Why Canadians wont see ads about climate change


Ice Forming In Resolute Bay, Nunavut, Arctic CanadaImage copyright
UIG via Getty Images

Image caption

Canada’s Arctic is warming faster than southern Canada

Canada’s election watchdog has warned environmentalists that saying climate change is real could break the law.

The issue arose because one party running in October’s election denies climate change is a threat.

That has led Elections Canada to warn groups that running paid advertisements about climate change could be considered partisan activity.

Advocates called the guidance “ludicrous” and say it will dampen urgent climate discussions.

The UN has called for decisive political action by 2020 to put an end to climate change.

“The guidance is extremely troubling,” Stephen Cornish, the CEO of the David Suzuki Foundation, an environmental charity, told the BBC.

“We would have to bury the scientific consensus around climate change when we should be ramping up our activities.”

What are the rules?

Canada has strict regulations on partisan advertising during the election period, whether they be from candidates, parties or third-party organisations.

Individuals or organisations that take out “issue” advertisements that cost C$500 ($375, £309) or more during the election period have to register with Elections Canada as a third party.

“Issue” advertisements are paid media campaigns that take positions on issues related to parties’ platforms but do not explicitly address a particular candidate or party.

The election period will begin when the writ is dropped sometime in September, before Canadians head to the polls on 21 October.

Why is climate change a partisan issue?

Keith Brooks, programme director for advocacy group Environmental Defence, says Elections Canada told him that because one candidate denies that climate change is an issue, any ad urging action on climate change, or calling climate change an emergency, could be considered partisan.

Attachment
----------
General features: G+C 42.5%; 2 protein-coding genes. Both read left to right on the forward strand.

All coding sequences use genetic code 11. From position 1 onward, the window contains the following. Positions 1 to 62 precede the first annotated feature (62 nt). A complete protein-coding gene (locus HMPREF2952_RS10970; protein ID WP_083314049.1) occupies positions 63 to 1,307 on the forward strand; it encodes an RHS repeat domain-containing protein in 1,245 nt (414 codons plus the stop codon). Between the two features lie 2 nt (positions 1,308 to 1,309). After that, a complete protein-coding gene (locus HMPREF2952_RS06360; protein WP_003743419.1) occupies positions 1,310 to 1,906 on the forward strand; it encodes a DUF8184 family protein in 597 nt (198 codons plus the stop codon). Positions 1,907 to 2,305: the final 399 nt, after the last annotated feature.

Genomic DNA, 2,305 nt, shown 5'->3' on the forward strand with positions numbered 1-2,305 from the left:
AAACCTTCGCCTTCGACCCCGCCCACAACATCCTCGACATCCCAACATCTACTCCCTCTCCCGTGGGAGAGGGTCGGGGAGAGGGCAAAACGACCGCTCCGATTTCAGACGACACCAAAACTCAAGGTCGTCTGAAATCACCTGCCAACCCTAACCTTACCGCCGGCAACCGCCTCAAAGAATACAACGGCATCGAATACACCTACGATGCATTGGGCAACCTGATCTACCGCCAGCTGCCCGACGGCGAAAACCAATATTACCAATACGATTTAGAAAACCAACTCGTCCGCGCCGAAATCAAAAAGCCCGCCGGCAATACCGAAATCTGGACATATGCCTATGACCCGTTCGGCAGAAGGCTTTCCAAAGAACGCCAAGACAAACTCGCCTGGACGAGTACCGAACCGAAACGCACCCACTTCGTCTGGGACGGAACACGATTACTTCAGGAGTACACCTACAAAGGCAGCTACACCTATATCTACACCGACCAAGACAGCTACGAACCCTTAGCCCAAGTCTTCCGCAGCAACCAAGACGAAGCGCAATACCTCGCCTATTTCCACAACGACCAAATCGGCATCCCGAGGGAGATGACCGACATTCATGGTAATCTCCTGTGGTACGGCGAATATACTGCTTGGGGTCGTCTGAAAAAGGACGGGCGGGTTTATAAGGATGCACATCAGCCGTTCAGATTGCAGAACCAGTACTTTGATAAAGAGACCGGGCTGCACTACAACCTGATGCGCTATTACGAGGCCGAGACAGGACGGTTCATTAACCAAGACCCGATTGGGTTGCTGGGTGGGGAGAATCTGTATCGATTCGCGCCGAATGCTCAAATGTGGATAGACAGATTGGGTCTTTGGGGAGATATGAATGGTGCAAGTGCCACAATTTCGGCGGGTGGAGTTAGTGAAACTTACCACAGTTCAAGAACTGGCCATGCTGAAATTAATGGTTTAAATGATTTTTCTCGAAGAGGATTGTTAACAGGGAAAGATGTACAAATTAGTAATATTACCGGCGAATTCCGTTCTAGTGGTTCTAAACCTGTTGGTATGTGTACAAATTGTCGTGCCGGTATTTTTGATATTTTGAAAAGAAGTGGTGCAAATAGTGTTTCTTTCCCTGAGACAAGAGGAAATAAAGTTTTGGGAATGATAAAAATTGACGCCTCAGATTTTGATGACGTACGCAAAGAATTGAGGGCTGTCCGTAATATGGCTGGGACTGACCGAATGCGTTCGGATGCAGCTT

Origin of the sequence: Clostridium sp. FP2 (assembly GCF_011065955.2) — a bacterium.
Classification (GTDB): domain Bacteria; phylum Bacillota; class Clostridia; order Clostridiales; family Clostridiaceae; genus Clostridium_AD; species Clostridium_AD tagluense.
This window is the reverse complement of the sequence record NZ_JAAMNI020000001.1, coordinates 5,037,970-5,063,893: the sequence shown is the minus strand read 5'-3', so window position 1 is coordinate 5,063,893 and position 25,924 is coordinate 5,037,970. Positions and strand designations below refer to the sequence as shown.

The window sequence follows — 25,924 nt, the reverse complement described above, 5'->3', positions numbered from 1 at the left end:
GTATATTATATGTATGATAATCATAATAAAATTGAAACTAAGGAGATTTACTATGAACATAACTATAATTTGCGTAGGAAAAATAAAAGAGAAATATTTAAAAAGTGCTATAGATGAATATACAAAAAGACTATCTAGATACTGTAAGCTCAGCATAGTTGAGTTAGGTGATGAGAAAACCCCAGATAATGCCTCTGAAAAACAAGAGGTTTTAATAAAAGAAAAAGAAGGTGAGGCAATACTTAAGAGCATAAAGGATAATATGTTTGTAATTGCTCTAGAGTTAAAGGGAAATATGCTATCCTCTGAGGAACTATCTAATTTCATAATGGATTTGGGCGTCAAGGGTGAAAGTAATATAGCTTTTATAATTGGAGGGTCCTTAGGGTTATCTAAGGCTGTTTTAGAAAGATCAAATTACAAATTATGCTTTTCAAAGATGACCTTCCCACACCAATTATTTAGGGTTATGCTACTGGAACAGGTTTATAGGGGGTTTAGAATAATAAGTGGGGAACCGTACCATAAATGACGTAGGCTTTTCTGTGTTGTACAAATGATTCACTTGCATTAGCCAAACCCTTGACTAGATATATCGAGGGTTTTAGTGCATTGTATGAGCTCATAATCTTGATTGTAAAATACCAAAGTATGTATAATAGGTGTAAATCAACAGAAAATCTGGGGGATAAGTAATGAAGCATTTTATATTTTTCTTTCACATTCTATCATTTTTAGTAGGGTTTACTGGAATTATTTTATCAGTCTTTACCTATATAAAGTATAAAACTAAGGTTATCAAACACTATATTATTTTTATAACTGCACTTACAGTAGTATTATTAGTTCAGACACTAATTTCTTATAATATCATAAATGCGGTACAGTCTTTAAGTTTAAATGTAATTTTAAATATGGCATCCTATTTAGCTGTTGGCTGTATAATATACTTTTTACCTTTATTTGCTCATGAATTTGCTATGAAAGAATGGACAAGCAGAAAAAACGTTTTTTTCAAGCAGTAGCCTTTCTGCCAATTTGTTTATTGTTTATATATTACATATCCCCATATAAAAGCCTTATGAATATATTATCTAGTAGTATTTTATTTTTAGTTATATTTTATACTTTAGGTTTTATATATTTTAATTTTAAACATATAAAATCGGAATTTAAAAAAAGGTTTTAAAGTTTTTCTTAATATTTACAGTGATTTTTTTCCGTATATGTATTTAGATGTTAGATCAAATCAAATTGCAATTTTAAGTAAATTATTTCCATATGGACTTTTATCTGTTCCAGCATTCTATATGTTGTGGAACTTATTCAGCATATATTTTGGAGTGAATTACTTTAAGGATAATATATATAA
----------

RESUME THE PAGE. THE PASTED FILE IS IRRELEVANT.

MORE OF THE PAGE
Maxime Bernier, the leader of the People’s Party of Canada, has said numerous times that he does not believe climate change is a crisis.

“There is no climate change urgency in this country,” Mr Bernier said in June.

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Getty Images

Image caption

Maxime Bernier has quit the Conservative Party of Canada, months after losing its leadership race, where he is pictured here

Mr Bernier split from the Conservative Party of Canada last year to create the People’s Party.

The party’s platform states that “it is an undisputed fact that the world’s climate has always changed and will continue to change”.

What do environmental groups say?

Mr Cornish says it is “absolutely ludicrous” that charities are barred from advocacy work on climate change during the election just because one of the party’s platforms denies it is an issue.

“We’re talking here about someone’s opinion overruling scientific consensus around the need to adapt to climate change,” he said.

A spokesperson for Elections Canada told the BBC there is no way of knowing if climate change will be an issue until the election officially begins, but that the law does not care whether the position taken by a candidate is correct or not.

“The validity of the position does not matter,” explained Elections Canada spokesperson Natasha Gauthier.

If an environmental group decides to register, it could threaten their charitable status, since tax-exempt non-profits are not supposed to engage in partisan activity.

As a result, both Environmental Defence and the David Suzuki Foundation say they will have to avoid taking out any climate change ads during the election, but that the rules will not stop them advocating for action on their own platforms.

“It’s a constraint on us,” Mr Brooks, with Environmental Defence, said.

“But it’s not going to completely silence us.”

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